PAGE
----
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Arab League Delays Forming Joint Force

FILE - Representatives of Arab League countries are seen meeting at the group's headquarters in Cairo, Egypt.

The Arab League has postponed its effort to form a regional military force to fight Islamic State militants in Libya, apparently because the league's members are divided in their views on the civil war in the north African state.

Analysts said the indefinite delay, announced before the meeting scheduled for Thursday in Cairo, grew out of the one of the original obstacles facing a pan-Arab force.

“It is because of the constant disputes,” said Kamel Abdullah, a researcher at Al-Ahram Center for Political and Strategic Studies in the Egyptian capital. “They may agree on the principle, but they continue to argue about how to implement the project.”

Agreement in principle

The principle they agree on is that Libya must be rescued from militants taking over towns and cities and terrorizing the populace.

The Arab League members also agree that any assistance from governments outside the region is unlikely, in the aftermath of NATO's intervention in Libya in 2012 that left the country in chaos.

Saudi Arabia's request to delay Thursday's talks was supported by Bahrain, Kuwait, Qatar, the United Arab Emirates and Iraq, according to an Arab League statement. It said a new date for taking up discussions on a pan-Arab regional force would be announced in the future.

Where Arab League members disagree is the desired outcome of the civil war in Libya.

At a meeting last week, Libyan Foreign Minister Mohammed al-Dairi appealed to the league to supply his army with weapons and air support to bolster its resistance against Islamic State fighters.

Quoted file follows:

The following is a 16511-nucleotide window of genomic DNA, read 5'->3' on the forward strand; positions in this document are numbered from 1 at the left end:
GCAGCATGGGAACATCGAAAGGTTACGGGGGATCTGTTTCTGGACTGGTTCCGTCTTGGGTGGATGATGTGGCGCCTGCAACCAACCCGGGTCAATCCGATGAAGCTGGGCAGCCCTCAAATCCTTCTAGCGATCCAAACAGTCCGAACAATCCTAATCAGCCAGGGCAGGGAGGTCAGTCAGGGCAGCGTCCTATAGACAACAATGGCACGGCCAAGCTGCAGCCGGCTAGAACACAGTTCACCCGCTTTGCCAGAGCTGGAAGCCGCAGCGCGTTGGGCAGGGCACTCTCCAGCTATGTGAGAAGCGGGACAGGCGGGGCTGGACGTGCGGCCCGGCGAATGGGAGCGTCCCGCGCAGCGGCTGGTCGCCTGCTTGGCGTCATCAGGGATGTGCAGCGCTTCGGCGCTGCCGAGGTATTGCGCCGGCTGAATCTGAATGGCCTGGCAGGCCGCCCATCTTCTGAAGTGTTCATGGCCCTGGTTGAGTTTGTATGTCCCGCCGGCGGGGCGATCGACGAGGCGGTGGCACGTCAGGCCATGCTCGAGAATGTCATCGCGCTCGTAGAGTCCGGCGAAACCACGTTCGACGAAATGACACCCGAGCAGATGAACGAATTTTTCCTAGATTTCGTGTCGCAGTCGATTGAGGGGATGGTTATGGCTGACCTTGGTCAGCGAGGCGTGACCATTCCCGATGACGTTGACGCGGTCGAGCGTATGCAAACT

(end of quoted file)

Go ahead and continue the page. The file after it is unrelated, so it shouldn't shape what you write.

The Arab League responded with a resounding “yes” to the Libyan request. If any member states disagreed, they remained silent.

One of two governments

However, no one mentioned the fact that al-Dairi represents only one of two competing governments in Libya.

Al-Dairi represents the Libyan government in the eastern city of Tobruk, largely recognized by the international community. Libya’s alternate government, supported by Islamists, sits in the traditional capital, Tripoli.

“Both governments have social support, were built within a legal framework, are politically viable and have armies,” said the Al-Ahram Center's Abdullah. And it seems highly unlikely that the Arab League would agree to arm both sides in the civil war.

The United Nations expects peace talks on Libya to produce an agreement within weeks, but that goal appears elusive. A senior negotiator from the rival Tripoli government quit the talks Wednesday without explanation.

UN discussion seen as 'empty'

“Nobody really believes in the U.N. talks,” said Yan St. Pierre, who heads the Berlin-based security firm MOSECON. “They see it as being empty discussions, and more designed to show that something is going on rather than having a real impact.”

St. Pierre said there has been some military coordination on Libya, such as airstrikes that were launched against Islamic State fighters in February.

Despite political disputes among the Arab League members, the Berlin-based security executive said, they also see the consequences of taking no action at all would be disastrous.

“I think they feel that they have no choice but to act,” he said. “They need to build some type of coalition that will actually get something done and bring about a certain level of stability in Libya. That conflict is making them unstable.”

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